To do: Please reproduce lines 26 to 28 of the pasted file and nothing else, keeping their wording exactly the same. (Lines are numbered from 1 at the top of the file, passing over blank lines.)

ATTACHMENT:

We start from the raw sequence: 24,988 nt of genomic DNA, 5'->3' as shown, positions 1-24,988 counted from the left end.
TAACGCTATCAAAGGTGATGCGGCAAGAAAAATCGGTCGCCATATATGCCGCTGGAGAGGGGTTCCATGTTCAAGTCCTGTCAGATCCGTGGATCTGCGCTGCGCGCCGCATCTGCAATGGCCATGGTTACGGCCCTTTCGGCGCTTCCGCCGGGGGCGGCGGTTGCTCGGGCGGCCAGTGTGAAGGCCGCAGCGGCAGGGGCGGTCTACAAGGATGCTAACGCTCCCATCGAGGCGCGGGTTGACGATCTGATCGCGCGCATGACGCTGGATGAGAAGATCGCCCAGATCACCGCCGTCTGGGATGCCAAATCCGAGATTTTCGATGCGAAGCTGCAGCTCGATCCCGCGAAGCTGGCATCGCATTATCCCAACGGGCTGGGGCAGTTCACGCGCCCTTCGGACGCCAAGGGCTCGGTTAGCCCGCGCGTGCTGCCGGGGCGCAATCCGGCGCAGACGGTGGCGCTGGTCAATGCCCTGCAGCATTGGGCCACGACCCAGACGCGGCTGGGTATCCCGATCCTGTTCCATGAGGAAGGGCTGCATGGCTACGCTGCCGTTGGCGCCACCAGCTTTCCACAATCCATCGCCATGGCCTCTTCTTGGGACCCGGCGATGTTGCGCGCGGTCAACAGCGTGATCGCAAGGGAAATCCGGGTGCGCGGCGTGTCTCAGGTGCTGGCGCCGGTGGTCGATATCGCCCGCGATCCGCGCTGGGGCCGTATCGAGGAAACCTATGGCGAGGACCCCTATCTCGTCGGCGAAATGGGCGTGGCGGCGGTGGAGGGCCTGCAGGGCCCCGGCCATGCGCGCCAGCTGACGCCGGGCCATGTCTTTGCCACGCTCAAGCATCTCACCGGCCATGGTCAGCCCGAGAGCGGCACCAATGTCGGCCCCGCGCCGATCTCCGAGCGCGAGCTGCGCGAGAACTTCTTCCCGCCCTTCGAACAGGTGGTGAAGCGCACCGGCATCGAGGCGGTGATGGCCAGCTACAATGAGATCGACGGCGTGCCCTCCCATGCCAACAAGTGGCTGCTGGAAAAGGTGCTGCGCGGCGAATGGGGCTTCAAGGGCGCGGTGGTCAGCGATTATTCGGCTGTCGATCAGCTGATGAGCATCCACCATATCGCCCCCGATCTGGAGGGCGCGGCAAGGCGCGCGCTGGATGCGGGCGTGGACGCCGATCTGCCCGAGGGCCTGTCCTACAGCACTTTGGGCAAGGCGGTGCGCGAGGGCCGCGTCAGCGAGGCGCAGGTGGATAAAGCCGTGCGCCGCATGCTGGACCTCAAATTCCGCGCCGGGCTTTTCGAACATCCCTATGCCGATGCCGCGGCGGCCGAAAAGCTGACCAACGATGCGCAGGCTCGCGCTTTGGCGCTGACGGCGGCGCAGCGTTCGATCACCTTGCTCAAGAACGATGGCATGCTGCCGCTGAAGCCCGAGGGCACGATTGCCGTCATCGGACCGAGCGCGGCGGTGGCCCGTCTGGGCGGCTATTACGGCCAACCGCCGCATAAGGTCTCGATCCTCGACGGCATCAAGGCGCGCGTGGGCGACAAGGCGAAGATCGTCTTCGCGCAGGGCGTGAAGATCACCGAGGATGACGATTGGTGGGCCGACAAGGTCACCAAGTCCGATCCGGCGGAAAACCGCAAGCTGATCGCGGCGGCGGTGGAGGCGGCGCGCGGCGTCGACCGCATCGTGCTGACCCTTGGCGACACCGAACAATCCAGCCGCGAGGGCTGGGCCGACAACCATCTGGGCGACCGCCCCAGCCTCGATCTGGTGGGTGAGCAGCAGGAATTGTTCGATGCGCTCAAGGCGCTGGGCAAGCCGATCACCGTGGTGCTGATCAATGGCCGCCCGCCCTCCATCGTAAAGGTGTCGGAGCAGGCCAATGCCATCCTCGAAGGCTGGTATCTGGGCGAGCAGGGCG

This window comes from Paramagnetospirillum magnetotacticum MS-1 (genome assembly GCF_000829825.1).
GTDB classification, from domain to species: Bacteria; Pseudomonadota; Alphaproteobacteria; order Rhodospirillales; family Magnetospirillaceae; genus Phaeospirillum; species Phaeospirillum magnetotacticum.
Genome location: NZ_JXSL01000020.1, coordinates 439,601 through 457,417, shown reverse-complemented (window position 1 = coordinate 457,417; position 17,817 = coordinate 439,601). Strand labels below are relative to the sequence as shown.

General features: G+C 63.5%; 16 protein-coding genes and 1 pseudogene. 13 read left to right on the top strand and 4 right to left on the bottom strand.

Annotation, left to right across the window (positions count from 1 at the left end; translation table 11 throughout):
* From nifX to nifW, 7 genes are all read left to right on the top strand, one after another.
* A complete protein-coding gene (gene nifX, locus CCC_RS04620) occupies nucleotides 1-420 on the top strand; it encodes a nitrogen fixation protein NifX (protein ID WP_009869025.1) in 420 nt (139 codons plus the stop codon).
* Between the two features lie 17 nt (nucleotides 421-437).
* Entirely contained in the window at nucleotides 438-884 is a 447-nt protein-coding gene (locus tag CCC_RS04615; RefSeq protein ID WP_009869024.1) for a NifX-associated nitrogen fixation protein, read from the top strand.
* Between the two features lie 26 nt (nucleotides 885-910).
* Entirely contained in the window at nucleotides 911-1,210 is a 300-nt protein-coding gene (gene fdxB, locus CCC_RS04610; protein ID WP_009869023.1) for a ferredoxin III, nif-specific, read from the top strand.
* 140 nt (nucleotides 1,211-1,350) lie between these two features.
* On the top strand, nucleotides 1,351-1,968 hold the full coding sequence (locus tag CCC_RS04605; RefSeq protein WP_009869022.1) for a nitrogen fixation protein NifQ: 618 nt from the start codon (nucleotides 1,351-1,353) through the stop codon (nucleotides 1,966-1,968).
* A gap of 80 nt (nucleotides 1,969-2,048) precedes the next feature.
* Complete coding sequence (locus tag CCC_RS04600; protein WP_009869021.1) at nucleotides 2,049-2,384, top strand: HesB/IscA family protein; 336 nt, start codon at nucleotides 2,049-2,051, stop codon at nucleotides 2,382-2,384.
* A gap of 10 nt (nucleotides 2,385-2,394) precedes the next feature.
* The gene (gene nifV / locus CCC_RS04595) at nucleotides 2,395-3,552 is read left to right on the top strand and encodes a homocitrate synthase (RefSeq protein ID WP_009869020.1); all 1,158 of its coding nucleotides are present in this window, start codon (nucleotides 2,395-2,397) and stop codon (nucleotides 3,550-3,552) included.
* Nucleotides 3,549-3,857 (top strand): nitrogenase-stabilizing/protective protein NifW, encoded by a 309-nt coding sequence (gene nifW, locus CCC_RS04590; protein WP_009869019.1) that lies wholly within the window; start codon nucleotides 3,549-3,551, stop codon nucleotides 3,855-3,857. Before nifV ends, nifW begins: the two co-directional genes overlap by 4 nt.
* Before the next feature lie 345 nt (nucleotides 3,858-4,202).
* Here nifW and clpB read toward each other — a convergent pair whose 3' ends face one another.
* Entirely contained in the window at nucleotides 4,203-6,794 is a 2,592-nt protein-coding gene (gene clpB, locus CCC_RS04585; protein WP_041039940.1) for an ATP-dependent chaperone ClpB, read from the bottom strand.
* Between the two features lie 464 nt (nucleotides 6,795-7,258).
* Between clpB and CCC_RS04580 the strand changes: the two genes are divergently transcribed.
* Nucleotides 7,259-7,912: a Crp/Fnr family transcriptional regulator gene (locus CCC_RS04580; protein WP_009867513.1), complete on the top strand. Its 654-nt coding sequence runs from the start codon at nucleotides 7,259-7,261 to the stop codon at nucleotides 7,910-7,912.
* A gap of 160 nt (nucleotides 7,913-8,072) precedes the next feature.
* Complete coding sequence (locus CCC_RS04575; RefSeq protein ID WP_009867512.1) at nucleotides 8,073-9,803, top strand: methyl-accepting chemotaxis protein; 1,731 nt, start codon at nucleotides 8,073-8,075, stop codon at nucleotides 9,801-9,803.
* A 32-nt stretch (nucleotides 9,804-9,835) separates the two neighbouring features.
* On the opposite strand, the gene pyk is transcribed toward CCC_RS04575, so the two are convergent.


* Nucleotides 7,259-7,912: a Crp/Fnr family transcriptional regulator gene (locus CCC_RS04580; protein WP_009867513.1), complete on the top strand. Its 654-nt coding sequence runs from the start codon at nucleotides 7,259-7,261 to the stop codon at nucleotides 7,910-7,912.
* A gap of 160 nt (nucleotides 7,913-8,072) precedes the next feature.
* Complete coding sequence (locus CCC_RS04575; RefSeq protein ID WP_009867512.1) at nucleotides 8,073-9,803, top strand: methyl-accepting chemotaxis protein; 1,731 nt, start codon at nucleotides 8,073-8,075, stop codon at nucleotides 9,801-9,803.